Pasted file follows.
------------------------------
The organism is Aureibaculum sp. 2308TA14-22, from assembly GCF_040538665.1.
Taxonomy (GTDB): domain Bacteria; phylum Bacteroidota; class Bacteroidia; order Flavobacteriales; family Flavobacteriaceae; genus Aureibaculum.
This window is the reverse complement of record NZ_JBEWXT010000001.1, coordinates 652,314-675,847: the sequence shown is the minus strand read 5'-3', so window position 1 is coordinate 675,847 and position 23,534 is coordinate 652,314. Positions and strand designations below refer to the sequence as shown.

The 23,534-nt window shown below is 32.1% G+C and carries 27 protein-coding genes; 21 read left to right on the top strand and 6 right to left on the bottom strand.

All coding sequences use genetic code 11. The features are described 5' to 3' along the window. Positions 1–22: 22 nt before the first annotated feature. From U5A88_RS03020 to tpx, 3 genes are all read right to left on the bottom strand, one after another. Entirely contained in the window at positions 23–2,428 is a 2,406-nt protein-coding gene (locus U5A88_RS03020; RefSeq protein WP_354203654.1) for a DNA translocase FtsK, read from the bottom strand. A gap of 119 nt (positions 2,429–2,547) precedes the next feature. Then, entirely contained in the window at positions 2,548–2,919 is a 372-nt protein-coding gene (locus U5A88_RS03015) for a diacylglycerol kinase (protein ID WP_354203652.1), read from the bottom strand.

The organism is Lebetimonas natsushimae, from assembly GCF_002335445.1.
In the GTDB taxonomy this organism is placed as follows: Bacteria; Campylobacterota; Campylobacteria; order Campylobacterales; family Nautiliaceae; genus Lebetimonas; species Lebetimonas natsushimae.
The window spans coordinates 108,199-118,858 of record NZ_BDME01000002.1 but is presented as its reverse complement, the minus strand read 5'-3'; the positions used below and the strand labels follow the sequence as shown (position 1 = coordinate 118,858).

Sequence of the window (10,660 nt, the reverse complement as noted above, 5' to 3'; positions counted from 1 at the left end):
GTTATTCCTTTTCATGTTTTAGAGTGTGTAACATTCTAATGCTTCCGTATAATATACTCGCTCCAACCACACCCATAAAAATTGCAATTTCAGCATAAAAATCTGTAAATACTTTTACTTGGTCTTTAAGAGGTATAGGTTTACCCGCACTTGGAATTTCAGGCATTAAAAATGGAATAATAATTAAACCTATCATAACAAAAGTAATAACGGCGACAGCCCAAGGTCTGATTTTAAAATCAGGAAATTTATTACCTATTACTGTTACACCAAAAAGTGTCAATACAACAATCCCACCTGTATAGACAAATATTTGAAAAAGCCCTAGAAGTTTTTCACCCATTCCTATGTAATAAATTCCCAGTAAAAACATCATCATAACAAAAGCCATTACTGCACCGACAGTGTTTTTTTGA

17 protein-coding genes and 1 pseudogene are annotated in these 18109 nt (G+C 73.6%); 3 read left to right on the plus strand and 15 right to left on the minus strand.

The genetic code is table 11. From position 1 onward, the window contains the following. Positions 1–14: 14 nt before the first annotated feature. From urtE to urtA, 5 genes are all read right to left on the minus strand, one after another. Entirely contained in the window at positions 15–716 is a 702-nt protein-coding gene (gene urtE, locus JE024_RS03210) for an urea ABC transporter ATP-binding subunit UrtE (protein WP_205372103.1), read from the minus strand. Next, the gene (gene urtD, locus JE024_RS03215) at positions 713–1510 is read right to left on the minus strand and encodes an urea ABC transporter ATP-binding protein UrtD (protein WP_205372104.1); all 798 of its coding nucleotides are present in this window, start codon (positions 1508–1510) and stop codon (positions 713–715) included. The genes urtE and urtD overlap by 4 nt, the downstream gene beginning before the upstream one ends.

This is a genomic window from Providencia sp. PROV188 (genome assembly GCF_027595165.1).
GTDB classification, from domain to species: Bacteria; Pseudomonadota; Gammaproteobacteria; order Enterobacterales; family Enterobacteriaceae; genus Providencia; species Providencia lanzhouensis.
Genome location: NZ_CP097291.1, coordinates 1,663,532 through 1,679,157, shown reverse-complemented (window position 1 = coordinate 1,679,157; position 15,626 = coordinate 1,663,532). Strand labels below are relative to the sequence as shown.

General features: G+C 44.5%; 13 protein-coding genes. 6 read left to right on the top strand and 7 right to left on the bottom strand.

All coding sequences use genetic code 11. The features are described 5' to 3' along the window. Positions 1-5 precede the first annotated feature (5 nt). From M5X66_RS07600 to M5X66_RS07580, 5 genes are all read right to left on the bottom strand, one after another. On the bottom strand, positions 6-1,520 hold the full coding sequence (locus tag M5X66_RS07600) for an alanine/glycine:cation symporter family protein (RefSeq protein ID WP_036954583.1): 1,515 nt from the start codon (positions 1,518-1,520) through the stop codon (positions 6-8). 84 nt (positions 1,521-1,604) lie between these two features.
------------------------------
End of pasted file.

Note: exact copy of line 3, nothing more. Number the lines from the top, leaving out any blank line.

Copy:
This window is the reverse complement of record NZ_JBEWXT010000001.1, coordinates 652,314-675,847: the sequence shown is the minus strand read 5'-3', so window position 1 is coordinate 675,847 and position 23,534 is coordinate 652,314. Positions and strand designations below refer to the sequence as shown.